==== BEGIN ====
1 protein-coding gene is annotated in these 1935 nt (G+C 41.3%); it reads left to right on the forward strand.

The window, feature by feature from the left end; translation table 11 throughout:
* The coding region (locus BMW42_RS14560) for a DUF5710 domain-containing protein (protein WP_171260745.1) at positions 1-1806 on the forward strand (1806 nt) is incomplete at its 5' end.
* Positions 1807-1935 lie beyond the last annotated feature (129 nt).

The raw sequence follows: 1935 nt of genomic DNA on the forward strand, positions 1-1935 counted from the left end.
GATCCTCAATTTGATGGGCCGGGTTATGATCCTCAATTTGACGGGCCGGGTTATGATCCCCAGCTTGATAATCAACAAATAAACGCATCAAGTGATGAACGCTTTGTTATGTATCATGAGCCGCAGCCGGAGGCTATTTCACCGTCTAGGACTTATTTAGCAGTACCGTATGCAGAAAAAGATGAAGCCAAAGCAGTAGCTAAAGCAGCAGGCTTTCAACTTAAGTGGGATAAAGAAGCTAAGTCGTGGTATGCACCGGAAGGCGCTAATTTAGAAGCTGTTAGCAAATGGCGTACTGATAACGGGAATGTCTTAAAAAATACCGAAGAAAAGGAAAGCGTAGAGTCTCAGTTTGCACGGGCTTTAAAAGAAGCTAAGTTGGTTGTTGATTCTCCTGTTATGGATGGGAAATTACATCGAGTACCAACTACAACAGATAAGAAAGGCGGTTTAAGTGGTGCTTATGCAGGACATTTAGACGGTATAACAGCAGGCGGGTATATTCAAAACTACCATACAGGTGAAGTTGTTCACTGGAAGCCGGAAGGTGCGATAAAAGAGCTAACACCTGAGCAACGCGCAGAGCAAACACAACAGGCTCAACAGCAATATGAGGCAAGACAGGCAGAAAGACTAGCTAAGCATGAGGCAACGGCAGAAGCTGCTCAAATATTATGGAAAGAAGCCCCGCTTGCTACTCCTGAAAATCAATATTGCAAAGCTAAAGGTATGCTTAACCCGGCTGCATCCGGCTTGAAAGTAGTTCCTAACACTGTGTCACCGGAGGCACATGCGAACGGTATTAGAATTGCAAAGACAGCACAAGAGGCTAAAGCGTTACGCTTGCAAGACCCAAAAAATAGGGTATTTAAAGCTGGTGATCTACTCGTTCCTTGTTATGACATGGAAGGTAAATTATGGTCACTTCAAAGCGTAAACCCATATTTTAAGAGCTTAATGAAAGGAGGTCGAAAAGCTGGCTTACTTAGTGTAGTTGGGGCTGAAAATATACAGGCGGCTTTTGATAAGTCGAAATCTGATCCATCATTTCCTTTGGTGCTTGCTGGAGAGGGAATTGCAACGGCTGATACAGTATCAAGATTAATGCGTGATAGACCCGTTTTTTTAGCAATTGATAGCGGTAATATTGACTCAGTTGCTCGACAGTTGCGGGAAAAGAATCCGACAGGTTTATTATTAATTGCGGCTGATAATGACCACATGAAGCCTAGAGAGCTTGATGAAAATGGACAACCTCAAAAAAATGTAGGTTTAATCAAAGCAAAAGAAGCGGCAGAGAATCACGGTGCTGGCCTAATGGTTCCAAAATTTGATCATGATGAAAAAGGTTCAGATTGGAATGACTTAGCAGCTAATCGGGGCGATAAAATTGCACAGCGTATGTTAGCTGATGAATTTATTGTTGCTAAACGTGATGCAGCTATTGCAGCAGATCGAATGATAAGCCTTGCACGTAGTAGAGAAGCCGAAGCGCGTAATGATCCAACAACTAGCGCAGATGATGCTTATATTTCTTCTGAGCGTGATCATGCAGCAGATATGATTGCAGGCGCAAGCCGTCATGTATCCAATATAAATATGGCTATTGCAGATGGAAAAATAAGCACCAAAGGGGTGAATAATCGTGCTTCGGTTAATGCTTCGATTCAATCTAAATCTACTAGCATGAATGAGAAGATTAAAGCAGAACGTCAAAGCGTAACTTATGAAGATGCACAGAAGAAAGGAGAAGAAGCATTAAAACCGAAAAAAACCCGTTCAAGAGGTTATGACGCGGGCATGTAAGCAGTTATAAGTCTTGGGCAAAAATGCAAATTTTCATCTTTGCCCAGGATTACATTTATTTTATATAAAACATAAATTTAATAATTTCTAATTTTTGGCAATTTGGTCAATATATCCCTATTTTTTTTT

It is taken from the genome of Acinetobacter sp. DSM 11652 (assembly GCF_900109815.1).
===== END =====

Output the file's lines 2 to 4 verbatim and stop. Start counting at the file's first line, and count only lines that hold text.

The window, feature by feature from the left end; translation table 11 throughout:
* The coding region (locus BMW42_RS14560) for a DUF5710 domain-containing protein (protein WP_171260745.1) at positions 1-1806 on the forward strand (1806 nt) is incomplete at its 5' end.
* Positions 1807-1935 lie beyond the last annotated feature (129 nt).